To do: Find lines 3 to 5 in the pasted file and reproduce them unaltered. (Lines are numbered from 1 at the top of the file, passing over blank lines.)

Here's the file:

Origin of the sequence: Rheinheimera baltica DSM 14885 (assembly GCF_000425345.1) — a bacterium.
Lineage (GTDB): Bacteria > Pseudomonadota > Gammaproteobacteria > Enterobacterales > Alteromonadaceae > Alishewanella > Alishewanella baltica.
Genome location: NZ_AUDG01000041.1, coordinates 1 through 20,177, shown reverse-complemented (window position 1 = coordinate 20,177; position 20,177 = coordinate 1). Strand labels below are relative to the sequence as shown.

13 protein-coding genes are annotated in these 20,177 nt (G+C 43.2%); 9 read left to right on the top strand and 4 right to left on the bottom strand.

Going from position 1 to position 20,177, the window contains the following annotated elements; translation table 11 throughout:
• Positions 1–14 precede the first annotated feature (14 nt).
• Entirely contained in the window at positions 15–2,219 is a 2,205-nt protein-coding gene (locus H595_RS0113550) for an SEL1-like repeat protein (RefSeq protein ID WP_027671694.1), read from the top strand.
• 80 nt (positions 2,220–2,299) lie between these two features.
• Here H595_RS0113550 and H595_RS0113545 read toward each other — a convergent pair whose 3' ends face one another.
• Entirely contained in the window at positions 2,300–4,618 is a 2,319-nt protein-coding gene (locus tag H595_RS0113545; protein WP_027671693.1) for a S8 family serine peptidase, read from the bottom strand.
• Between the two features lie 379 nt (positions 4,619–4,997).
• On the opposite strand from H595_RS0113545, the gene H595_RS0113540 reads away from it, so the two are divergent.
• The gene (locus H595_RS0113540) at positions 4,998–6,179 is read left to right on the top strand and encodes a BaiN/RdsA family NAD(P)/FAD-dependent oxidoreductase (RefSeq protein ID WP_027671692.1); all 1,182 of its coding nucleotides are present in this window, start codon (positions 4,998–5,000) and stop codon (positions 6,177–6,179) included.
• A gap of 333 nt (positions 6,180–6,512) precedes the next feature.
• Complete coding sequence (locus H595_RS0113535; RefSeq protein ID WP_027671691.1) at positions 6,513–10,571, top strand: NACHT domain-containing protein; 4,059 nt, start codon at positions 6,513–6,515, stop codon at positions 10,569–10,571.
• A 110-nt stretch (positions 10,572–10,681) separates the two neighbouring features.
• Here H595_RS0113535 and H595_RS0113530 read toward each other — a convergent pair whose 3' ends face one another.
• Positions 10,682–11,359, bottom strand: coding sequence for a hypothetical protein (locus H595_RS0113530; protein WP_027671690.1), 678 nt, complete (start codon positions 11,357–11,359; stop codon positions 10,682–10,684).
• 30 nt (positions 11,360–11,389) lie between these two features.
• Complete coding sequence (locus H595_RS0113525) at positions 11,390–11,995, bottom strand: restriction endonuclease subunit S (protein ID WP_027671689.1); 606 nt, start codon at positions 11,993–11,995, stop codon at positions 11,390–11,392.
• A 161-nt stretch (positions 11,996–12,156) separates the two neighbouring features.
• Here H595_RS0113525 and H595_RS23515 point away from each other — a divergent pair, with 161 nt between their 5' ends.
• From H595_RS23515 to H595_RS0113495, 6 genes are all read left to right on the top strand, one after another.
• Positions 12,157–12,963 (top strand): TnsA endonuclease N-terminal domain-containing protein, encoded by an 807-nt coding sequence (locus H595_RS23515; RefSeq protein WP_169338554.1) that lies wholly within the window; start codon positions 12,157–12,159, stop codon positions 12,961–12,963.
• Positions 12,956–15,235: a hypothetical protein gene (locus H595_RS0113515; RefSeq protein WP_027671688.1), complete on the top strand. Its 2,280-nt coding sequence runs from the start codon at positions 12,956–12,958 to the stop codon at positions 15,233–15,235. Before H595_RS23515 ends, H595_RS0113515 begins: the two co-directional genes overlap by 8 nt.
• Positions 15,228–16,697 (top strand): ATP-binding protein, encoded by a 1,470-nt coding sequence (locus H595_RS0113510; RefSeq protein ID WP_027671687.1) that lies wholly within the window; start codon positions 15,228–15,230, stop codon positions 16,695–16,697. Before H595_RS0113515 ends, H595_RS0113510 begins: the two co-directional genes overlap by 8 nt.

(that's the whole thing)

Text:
Genome location: NZ_AUDG01000041.1, coordinates 1 through 20,177, shown reverse-complemented (window position 1 = coordinate 20,177; position 20,177 = coordinate 1). Strand labels below are relative to the sequence as shown.

13 protein-coding genes are annotated in these 20,177 nt (G+C 43.2%); 9 read left to right on the top strand and 4 right to left on the bottom strand.

Going from position 1 to position 20,177, the window contains the following annotated elements; translation table 11 throughout: